Sunday, July 30, 2017

The grass is greener on the other side

Olympic Peninsula
Mt. Olympus from Hurricane Ridge
Watercolour and crayon
©2017 Charlene Brown

It’s true the grass is greener on the American side of the Strait of Juan de Fuca. This is because they get much more rain than we do. In fact Victoria is said to be in the ‘rain shadow’ of the Olympic Mountains. Moist Pacific air dumps everything it’s got on the area I’ve painted (represented by the biggest red cloud on the weather map on the right) before it gets to Victoria.

They don’t have actual hurricanes as the name of the ridge and its appearance on the weather map would imply – but they get a lot of rain.  And anywhere from 30 to 60 feet of snow every year!

A bunch of us from the Esquimalt racing group went over for an afternoon of hiking along Hurricane Ridge last weekend and we had a great day, with high cloud, almost no rain at all, and just enough of a breeze to cool the July day down to perfect!

The spruce trees are bluer on the other side too…

Wednesday, July 26, 2017

Canada C3 (Coast to Coast to Coast)

Sam Ford Fjord Nunavut

Sam Ford Fjord
Watercolour and crayon
©2017 Charlene Brown

Canada C3, one of the Signature Projects for Canada's 150th Anniversary, is an epic 150-day sailing journey from Toronto to Victoria via the Northwest Passage. Through this unprecedented journey, Canada C3 is celebrating our environment, sharing the stories of coastal communities and connecting Canadians from coast to coast to coast.

I was looking for locations to paint on the expedition's scheduled route, and selected Sam Ford Fjord initially because of its memorable name, and then because I discovered it is quite spectacular. Canada C3 will reach the Sam Ford Fjord on August 10

Wednesday, July 19, 2017

Not in Alberta or British Columbia

Watercolour and marker
©2017 Charlene Brown

I painted this mainly to round out the collection of paintings of all parts of Canada for my Haiku project which was definitely short of locations in the Maritime Provinces. I selected Lunenburg because it was so peaceful and seemed to be about the prettiest place in Nova Scotia.  And I was a little surprised when research revealed that is has a long (for Canada) and often-violent history.

Lunenburg was designated a UNESCO World Heritage Site in 1995, to protect its ‘unique architecture and civic design’ and because it was considered to be the best example of planned British colonial settlement in Canada. The aim of this British colonial settlement was to drive out the Mi’kmac and Acadian Catholics, which they apparently did very well.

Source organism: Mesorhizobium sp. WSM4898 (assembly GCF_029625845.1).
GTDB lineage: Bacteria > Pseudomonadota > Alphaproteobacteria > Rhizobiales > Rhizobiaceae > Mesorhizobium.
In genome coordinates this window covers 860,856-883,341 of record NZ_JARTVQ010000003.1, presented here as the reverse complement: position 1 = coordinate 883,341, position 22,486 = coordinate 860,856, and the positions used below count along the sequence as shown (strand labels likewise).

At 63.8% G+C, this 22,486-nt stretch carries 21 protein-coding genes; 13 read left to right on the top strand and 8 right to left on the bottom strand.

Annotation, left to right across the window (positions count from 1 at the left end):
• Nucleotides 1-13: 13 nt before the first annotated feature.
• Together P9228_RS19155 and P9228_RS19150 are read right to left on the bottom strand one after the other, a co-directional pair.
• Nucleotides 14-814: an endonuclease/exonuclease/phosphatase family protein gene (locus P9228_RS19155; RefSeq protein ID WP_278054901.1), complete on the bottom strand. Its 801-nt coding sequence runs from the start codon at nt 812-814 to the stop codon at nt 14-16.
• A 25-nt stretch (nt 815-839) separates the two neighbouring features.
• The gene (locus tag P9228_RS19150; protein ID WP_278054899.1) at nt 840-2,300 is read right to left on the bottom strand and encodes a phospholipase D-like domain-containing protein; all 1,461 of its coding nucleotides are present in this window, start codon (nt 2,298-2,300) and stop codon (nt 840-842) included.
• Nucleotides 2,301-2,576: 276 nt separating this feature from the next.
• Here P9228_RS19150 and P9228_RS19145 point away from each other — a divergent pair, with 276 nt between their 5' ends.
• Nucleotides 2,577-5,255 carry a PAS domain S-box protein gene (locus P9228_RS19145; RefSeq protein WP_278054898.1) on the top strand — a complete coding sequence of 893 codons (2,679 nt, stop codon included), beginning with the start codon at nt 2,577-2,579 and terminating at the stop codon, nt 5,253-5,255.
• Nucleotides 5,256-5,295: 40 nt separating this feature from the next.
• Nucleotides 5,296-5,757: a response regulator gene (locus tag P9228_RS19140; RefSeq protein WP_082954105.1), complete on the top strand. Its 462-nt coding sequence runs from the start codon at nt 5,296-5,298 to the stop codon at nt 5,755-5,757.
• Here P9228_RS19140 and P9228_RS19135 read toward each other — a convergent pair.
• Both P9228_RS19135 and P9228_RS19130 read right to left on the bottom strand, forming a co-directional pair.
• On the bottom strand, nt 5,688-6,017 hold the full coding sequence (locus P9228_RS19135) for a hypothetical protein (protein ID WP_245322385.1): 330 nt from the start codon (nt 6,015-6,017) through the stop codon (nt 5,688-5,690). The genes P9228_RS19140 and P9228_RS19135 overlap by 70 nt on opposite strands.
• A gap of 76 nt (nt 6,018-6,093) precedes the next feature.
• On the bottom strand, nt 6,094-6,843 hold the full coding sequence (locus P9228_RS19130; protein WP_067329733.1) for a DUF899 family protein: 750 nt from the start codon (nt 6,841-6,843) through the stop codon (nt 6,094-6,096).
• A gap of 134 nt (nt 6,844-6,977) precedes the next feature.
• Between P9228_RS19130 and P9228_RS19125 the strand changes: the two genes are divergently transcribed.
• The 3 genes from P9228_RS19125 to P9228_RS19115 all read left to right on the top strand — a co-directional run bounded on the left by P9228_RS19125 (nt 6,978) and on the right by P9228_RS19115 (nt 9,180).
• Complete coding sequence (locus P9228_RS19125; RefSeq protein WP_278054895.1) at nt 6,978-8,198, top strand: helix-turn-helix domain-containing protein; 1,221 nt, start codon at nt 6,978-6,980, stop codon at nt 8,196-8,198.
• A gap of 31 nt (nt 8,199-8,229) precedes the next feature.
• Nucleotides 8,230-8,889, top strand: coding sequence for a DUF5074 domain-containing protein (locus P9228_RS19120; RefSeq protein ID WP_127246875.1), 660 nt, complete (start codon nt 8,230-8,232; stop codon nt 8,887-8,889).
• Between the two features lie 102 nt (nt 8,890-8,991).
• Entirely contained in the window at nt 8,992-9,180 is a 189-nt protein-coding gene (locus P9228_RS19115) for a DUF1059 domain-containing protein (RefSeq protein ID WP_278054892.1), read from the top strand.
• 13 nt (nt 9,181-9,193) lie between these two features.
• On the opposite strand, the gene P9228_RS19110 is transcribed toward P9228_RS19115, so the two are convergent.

Sunday, July 16, 2017


Pingos in the Northwest Territories
Watercolour and crayon
©2017 Charlene Brown

One quarter of the world’s Arctic ice dome hills, called pingos, are located in a region near Tuktoyaktut just east of the delta of the Mackenzie River. In various stages of growth and collapse, their striking profiles dominate the skyline in this very flat area even though they are only 5 to 36 meters in height.

I plan to use this painting in my Haiku project.  I wonder if there is any significance in the fact that their other name, hydrolaccolith, has five syllables ?

Wednesday, July 12, 2017

Virtual Paintout in Malta

Hagar Qim Temple
Watercolour and crayon
Charlene Brown

The Virtual Paintout is in Malta this month. When I learned that, I headed immediately to Hagar Qim, one of the megalithic temples of Malta, as I’d been there in 1999, and wanted to see if I could find the location I’d painted at that time. I found it, even including the island of Filfla in the distance. 

The whole area is now nicely shaded by the canopy I’ve included in this painting. (We found a similar arrangement at Persepolis in Iran when we were there a couple of months ago.)

Here's a link to the Streetview of Hagar Qim above.

On the right is the painting I did eighteen years ago. I used to paint more carefully then.

Sunday, July 9, 2017

Alberta Badlands (not)

Killdeer Badlands
©2017 Charlene Brown

Who knew there were spectacular badlands in Saskatchewan? Everyone but me, apparently, and the Killdeer Badlands have been described as the baddest of them all.

This wild, other-worldly landscape features free-standing flat-topped buttes, hoodoos and other weird formations… and, most years, very little grass. Even sage and cactus have a tough time surviving. This is noteworthy as they are part of Grasslands National Park. 

Wednesday, July 5, 2017

Nunavut again

Pangnirtung Fjord
Watercolour and crayon
©2007 Charlene Brown

Pangnirtung is the only place in Canada where I’ve actually seen chartreuse arctic poppies. I like these flowers so much that I transplanted them all the way to the painting of Yukon I posted last October. 

The northern end of this fjord is in Auyuittuq National Park the most accessible of the National Parks in Nunavut... which is to say, it’s hardly accessible at all